Cancer cases expected to rise due to Covid delays, LV says =
INSURER LV = expects an increase in cancer claims after the Covid crisis reduced access to screenings and urgent referrals from general practitioners.
The County Gates-based protection specialist paid £ 15million in cancer claims between January and May, similar to the level of claims in 2020.
But he anticipates an increase after figures from Cancer Research UK, which showed that around 45,000 fewer cancer patients started treatment between April 2020 and March 2021 than the previous year.
The LV = Wealth and Wellbeing Monitor, a quarterly survey of 4,000 UK consumers, suggests that 3.7 million people – or seven percent – had a family member who had suffered delayed medical diagnosis, operation or treatment. For women, that number has risen to one in 10.
Debbie Kennedy, Director of Protection at LV =, said: “Cancer remains the leading cause of critical illness claims and the top three for income protection.
“While the NHS is working to overcome delays caused by the Covid epidemic, reducing cancer referrals will continue to impact protection claims and the industry as a whole. Limited early intervention treatment and delays in cancer diagnosis will make some cases more difficult to treat, leading to a potential increase in cancer claims.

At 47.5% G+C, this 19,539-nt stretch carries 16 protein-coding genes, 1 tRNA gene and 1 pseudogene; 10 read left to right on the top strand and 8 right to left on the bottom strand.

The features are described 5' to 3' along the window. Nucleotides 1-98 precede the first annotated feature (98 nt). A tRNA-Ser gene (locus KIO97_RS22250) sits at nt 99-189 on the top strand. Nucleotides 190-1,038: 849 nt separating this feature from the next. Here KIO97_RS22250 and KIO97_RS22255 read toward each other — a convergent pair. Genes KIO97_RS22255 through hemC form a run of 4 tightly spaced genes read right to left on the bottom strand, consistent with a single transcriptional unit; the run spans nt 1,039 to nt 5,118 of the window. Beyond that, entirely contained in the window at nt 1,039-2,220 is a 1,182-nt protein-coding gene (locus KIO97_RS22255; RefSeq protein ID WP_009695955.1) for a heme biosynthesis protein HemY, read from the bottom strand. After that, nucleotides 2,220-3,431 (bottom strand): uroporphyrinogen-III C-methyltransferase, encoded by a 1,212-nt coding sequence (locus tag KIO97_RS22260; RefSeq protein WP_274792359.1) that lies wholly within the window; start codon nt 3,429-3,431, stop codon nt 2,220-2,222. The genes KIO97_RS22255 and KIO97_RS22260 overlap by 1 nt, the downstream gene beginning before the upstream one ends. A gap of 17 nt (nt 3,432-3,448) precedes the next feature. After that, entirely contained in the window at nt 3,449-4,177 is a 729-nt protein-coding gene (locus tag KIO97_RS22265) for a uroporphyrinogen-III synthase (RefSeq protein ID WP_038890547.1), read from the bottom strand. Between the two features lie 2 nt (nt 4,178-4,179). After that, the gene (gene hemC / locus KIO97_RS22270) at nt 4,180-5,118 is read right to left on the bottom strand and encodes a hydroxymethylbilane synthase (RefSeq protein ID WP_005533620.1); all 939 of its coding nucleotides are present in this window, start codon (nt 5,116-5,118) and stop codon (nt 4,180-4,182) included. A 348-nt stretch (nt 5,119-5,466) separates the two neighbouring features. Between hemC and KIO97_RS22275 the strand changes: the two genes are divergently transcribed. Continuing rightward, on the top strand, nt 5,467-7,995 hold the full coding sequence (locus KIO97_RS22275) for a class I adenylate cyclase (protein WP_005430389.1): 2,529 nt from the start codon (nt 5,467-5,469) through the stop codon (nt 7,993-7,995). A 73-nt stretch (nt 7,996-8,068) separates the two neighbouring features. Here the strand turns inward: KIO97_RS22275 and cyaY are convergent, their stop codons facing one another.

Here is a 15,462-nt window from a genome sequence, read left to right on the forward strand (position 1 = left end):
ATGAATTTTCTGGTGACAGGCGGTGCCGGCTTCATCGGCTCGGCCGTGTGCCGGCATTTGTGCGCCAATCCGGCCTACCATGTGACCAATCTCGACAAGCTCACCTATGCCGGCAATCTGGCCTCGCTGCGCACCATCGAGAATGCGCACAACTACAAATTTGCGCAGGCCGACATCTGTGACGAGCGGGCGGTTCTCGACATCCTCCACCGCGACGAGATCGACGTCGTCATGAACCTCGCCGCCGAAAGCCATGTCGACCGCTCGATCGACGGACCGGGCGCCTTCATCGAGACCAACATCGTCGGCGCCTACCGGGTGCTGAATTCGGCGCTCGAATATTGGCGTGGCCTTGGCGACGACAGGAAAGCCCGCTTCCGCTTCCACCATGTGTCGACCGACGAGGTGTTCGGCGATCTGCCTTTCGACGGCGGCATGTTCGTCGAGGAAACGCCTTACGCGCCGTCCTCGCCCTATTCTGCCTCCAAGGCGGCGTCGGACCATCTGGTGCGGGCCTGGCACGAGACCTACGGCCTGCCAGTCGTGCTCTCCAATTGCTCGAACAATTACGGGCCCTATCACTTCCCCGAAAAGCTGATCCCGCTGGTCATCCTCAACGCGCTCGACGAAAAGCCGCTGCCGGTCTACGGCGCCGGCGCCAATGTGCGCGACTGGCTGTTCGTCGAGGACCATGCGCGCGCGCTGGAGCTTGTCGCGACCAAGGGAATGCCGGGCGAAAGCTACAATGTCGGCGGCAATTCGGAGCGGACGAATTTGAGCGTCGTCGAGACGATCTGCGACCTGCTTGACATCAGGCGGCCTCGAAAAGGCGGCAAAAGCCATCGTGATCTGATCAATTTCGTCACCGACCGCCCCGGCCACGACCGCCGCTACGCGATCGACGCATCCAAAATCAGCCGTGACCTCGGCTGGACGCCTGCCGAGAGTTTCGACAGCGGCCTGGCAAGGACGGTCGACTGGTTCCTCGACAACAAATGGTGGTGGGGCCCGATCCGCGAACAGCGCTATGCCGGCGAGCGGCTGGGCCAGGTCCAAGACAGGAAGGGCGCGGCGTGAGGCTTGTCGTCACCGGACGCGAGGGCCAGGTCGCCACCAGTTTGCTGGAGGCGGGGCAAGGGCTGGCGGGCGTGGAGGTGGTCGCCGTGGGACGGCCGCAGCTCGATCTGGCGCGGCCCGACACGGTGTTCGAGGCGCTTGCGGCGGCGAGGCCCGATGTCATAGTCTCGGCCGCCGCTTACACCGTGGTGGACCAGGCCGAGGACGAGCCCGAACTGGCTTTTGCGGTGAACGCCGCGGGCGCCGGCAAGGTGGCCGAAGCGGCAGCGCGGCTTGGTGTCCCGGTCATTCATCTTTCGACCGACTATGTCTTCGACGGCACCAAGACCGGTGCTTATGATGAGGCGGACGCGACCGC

“We have not yet reached a peak in advanced cancer cases, and we anticipate that it will take longer to manifest in the claims experience for all protection products.
“It is important that applicants continue to receive timely financial and emotional support. LV = continued to be flexible, going beyond just paying a claim to providing valuable support services to clients and their families.
Last year, LV = predicted an increase in late-stage cancer diagnoses in 2021 due to slower screening. This will likely affect claims for protection once the backlog the NHS is currently facing.
May 2020 saw a 47% drop in urgent referrals for cancer from the previous year, with 2,700 fewer cancer diagnoses each week.
LV = saw a 45% drop in critical illness claims this month compared to February 2020 figures.
The proportion of cancer patients starting treatment within two months at hospitals in Poole and Bournemouth fell to an all-time high in February, although services were declared in early June to be back on track.